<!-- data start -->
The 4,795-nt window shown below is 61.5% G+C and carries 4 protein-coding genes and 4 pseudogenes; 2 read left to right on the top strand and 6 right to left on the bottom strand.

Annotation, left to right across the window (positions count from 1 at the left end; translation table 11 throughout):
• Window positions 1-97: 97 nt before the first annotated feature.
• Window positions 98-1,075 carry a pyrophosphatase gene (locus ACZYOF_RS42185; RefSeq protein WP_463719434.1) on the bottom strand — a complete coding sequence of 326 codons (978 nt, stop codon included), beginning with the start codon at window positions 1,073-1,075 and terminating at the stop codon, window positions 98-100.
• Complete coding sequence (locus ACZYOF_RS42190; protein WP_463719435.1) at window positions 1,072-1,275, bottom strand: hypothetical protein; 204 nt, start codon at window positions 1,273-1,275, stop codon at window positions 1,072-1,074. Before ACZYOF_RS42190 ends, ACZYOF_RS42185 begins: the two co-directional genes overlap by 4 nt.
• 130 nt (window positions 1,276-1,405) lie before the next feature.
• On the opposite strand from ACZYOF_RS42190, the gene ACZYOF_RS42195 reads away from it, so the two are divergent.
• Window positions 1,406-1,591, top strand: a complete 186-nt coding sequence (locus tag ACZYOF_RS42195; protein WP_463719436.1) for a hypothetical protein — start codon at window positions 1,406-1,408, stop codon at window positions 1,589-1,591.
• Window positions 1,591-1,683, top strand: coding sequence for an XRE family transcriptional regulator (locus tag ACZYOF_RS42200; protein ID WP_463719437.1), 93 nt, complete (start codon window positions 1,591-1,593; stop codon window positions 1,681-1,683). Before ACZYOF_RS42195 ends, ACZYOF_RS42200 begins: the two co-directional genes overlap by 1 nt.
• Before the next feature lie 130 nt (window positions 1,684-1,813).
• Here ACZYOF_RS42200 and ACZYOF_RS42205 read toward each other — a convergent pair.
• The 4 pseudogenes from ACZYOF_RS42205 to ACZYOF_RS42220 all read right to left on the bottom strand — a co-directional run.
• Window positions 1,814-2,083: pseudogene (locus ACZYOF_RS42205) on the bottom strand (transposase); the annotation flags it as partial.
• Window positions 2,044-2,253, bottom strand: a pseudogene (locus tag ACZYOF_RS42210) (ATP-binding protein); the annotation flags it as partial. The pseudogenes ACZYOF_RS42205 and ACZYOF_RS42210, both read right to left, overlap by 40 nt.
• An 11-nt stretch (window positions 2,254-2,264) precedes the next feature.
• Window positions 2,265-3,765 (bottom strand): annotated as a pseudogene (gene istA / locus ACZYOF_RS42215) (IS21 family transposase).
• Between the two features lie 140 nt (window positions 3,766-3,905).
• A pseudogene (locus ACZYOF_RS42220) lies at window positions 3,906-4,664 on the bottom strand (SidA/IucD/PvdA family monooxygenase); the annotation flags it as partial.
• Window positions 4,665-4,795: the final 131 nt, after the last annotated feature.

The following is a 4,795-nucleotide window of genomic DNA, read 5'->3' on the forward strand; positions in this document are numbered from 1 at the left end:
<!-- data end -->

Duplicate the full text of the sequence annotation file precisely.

The 4,795-nt window shown below is 61.5% G+C and carries 4 protein-coding genes and 4 pseudogenes; 2 read left to right on the top strand and 6 right to left on the bottom strand.

Annotation, left to right across the window (positions count from 1 at the left end; translation table 11 throughout):
• Window positions 1-97: 97 nt before the first annotated feature.
• Window positions 98-1,075 carry a pyrophosphatase gene (locus ACZYOF_RS42185; RefSeq protein WP_463719434.1) on the bottom strand — a complete coding sequence of 326 codons (978 nt, stop codon included), beginning with the start codon at window positions 1,073-1,075 and terminating at the stop codon, window positions 98-100.
• Complete coding sequence (locus ACZYOF_RS42190; protein WP_463719435.1) at window positions 1,072-1,275, bottom strand: hypothetical protein; 204 nt, start codon at window positions 1,273-1,275, stop codon at window positions 1,072-1,074. Before ACZYOF_RS42190 ends, ACZYOF_RS42185 begins: the two co-directional genes overlap by 4 nt.
• 130 nt (window positions 1,276-1,405) lie before the next feature.
• On the opposite strand from ACZYOF_RS42190, the gene ACZYOF_RS42195 reads away from it, so the two are divergent.
• Window positions 1,406-1,591, top strand: a complete 186-nt coding sequence (locus tag ACZYOF_RS42195; protein WP_463719436.1) for a hypothetical protein — start codon at window positions 1,406-1,408, stop codon at window positions 1,589-1,591.
• Window positions 1,591-1,683, top strand: coding sequence for an XRE family transcriptional regulator (locus tag ACZYOF_RS42200; protein ID WP_463719437.1), 93 nt, complete (start codon window positions 1,591-1,593; stop codon window positions 1,681-1,683). Before ACZYOF_RS42195 ends, ACZYOF_RS42200 begins: the two co-directional genes overlap by 1 nt.
• Before the next feature lie 130 nt (window positions 1,684-1,813).
• Here ACZYOF_RS42200 and ACZYOF_RS42205 read toward each other — a convergent pair.
• The 4 pseudogenes from ACZYOF_RS42205 to ACZYOF_RS42220 all read right to left on the bottom strand — a co-directional run.
• Window positions 1,814-2,083: pseudogene (locus ACZYOF_RS42205) on the bottom strand (transposase); the annotation flags it as partial.
• Window positions 2,044-2,253, bottom strand: a pseudogene (locus tag ACZYOF_RS42210) (ATP-binding protein); the annotation flags it as partial. The pseudogenes ACZYOF_RS42205 and ACZYOF_RS42210, both read right to left, overlap by 40 nt.
• An 11-nt stretch (window positions 2,254-2,264) precedes the next feature.
• Window positions 2,265-3,765 (bottom strand): annotated as a pseudogene (gene istA / locus ACZYOF_RS42215) (IS21 family transposase).
• Between the two features lie 140 nt (window positions 3,766-3,905).
• A pseudogene (locus ACZYOF_RS42220) lies at window positions 3,906-4,664 on the bottom strand (SidA/IucD/PvdA family monooxygenase); the annotation flags it as partial.
• Window positions 4,665-4,795: the final 131 nt, after the last annotated feature.

The following is a 4,795-nucleotide window of genomic DNA, read 5'->3' on the forward strand; positions in this document are numbered from 1 at the left end: